Bank teller on fraud charge offered $1-m bail

Observer staff reporter

Thursday, February 22, 2018

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MANDEVILLE, Mandeville — Radcliffe McLean, the 43-year-old bank teller who was charged in connection with the ongoing corruption probe at the Manchester Municipal Corporation, formerly Manchester Parish Council, was offered $1 million bail yesterday.

He made his first appearance in the Manchester Parish Court after being charged Monday by detectives of the Major Organised Crime and Anti-Corruption Agency (MOCA) for conspiracy to defraud.

McLean is the latest person to have been implicated in the probe at the corporation.

MOCA has alleged that members of the corporation used their positions to misappropriate millions of dollars for their benefit and that of their associates.

Already, former deputy superintendent of road and works Sanja Elliott, his wife, mother and father Elwardo; Dwayne Sibblies, who was a caretaker at a property owned by Elliott; former acting secretary/manager and director of finance at the corporation David Harris; and temporary works overseer Kendale Roberts have been answering to corruption charges before the court.

According to MOCA, McLean allegedly conspired with Elliott and Sibblies to process fraudulent cheques drawn on the account of the Manchester Municipal Corporation.

He was employed at a bank in Mandeville. It is alleged that McLean did not follow the procedures of the bank in more than 50 cheque transactions amounting to $50 million.

Since he was a bank teller, his attorney Joel Nelson implied that he would not have had the autonomy to undertake the fraudulent transactions for which he is accused, because he would have been answerable to others.

Among the conditions of McLean's bail are that he should report to the police station at designated times in Porus, where he resides, and that he will not be able to travel outside of the country.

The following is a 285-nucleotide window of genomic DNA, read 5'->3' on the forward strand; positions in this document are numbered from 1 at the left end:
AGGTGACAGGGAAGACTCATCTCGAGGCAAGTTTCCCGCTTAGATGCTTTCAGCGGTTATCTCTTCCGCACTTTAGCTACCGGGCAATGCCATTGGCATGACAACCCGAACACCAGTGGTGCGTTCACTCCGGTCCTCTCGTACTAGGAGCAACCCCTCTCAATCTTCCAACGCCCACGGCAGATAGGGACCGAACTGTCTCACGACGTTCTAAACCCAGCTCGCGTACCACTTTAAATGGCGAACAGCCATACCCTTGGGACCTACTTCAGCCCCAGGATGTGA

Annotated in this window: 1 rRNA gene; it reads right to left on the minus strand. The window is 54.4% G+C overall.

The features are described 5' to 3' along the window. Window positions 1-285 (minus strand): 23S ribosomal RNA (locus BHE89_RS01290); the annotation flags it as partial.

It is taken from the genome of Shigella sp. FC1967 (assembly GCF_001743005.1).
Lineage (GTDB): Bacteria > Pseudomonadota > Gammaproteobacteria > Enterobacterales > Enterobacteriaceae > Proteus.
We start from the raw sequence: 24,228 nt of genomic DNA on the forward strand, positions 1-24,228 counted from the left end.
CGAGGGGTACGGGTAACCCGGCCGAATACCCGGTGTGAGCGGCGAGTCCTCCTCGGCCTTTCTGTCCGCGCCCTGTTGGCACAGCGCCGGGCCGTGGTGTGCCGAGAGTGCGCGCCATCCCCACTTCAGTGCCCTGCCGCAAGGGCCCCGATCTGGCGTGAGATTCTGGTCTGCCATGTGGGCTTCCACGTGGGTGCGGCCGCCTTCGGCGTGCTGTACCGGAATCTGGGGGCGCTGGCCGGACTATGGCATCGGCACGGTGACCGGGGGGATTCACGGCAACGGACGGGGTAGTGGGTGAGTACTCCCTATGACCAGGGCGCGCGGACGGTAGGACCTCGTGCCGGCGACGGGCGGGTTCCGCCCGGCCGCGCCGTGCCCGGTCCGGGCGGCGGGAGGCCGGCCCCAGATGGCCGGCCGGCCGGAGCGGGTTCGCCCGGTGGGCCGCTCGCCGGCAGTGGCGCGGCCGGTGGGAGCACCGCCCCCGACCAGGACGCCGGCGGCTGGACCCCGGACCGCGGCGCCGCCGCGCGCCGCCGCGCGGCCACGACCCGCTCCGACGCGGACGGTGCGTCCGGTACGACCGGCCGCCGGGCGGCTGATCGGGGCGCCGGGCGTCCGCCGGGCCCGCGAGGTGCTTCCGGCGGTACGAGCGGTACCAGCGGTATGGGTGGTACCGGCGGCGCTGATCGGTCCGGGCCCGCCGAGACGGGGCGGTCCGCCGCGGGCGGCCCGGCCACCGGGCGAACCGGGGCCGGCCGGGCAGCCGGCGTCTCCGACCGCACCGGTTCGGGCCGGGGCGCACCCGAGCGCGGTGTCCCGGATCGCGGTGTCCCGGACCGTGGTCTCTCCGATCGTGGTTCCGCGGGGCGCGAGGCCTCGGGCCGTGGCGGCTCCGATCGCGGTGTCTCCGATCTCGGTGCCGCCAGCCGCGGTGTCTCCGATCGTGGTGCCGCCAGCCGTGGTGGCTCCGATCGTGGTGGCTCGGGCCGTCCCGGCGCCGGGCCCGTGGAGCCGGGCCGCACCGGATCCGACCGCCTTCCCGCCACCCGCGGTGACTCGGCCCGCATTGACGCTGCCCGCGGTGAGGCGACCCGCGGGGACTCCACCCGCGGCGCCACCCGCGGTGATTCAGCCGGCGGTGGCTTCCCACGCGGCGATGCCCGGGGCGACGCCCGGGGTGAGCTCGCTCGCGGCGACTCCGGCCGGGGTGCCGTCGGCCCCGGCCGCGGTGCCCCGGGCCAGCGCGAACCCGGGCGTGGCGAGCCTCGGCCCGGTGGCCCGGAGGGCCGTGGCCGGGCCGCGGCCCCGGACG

Sanja Elliott, his father Elwardo, Harris, Sibblies, and Roberts also appeared in court yesterday and had their bails extended. They are scheduled to return to court on May 30.

The court appearances in relation to the corruption probe started in 2016.

Yesterday, parish judge Desiree Alleyne expressed concern about the pace at which the prosecution was handling the matter.

The prosecutor mentioned that the challenges that have resulted in the delay include the need to get the assessment of a handwriting expert and that the prosecution is still awaiting a statement from the contractor general.

In relation to her client David Harris, attorney Danielle Archer said she was not aware that a specimen was taken in order for a handwriting expert to give an evaluation.

A Jamaica Observer source said that Elliott's wife and mother will make their next court appearance in March, to answer to their charges in relation to the probe.

The investigation is being carried out jointly by MOCA, the Office of the Contractor General and the Financial Investigation Division.




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